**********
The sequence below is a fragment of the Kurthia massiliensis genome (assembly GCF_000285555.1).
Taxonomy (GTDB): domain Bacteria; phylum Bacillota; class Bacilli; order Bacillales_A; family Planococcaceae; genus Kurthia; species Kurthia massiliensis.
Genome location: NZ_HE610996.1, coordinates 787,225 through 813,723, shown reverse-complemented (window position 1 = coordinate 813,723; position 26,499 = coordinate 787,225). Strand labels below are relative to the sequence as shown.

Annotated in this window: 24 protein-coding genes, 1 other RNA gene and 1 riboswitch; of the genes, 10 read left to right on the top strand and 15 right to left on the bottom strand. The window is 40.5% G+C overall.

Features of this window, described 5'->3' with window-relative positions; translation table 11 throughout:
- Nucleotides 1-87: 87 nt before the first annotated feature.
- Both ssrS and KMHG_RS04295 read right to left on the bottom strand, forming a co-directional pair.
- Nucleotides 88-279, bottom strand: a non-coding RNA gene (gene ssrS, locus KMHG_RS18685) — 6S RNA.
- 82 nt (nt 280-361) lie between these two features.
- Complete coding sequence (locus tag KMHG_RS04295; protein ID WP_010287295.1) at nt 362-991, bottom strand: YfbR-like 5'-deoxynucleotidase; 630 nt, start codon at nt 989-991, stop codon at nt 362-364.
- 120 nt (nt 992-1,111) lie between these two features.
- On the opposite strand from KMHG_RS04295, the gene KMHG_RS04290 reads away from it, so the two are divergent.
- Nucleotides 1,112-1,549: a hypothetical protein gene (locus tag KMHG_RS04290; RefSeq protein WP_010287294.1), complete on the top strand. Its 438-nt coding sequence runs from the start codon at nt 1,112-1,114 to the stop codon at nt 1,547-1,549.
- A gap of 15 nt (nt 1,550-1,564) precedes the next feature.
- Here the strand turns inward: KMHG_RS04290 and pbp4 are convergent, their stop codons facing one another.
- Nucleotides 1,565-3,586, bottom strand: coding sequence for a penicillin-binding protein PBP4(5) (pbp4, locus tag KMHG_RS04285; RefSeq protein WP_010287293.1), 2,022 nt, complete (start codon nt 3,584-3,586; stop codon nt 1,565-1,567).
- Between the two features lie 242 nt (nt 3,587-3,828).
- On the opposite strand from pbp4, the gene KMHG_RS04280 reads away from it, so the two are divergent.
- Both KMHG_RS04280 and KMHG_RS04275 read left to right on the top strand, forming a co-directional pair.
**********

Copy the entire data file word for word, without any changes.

The sequence below is a fragment of the Kurthia massiliensis genome (assembly GCF_000285555.1).
Taxonomy (GTDB): domain Bacteria; phylum Bacillota; class Bacilli; order Bacillales_A; family Planococcaceae; genus Kurthia; species Kurthia massiliensis.
Genome location: NZ_HE610996.1, coordinates 787,225 through 813,723, shown reverse-complemented (window position 1 = coordinate 813,723; position 26,499 = coordinate 787,225). Strand labels below are relative to the sequence as shown.

Annotated in this window: 24 protein-coding genes, 1 other RNA gene and 1 riboswitch; of the genes, 10 read left to right on the top strand and 15 right to left on the bottom strand. The window is 40.5% G+C overall.

Features of this window, described 5'->3' with window-relative positions; translation table 11 throughout:
- Nucleotides 1-87: 87 nt before the first annotated feature.
- Both ssrS and KMHG_RS04295 read right to left on the bottom strand, forming a co-directional pair.
- Nucleotides 88-279, bottom strand: a non-coding RNA gene (gene ssrS, locus KMHG_RS18685) — 6S RNA.
- 82 nt (nt 280-361) lie between these two features.
- Complete coding sequence (locus tag KMHG_RS04295; protein ID WP_010287295.1) at nt 362-991, bottom strand: YfbR-like 5'-deoxynucleotidase; 630 nt, start codon at nt 989-991, stop codon at nt 362-364.
- 120 nt (nt 992-1,111) lie between these two features.
- On the opposite strand from KMHG_RS04295, the gene KMHG_RS04290 reads away from it, so the two are divergent.
- Nucleotides 1,112-1,549: a hypothetical protein gene (locus tag KMHG_RS04290; RefSeq protein WP_010287294.1), complete on the top strand. Its 438-nt coding sequence runs from the start codon at nt 1,112-1,114 to the stop codon at nt 1,547-1,549.
- A gap of 15 nt (nt 1,550-1,564) precedes the next feature.
- Here the strand turns inward: KMHG_RS04290 and pbp4 are convergent, their stop codons facing one another.
- Nucleotides 1,565-3,586, bottom strand: coding sequence for a penicillin-binding protein PBP4(5) (pbp4, locus tag KMHG_RS04285; RefSeq protein WP_010287293.1), 2,022 nt, complete (start codon nt 3,584-3,586; stop codon nt 1,565-1,567).
- Between the two features lie 242 nt (nt 3,587-3,828).
- On the opposite strand from pbp4, the gene KMHG_RS04280 reads away from it, so the two are divergent.
- Both KMHG_RS04280 and KMHG_RS04275 read left to right on the top strand, forming a co-directional pair.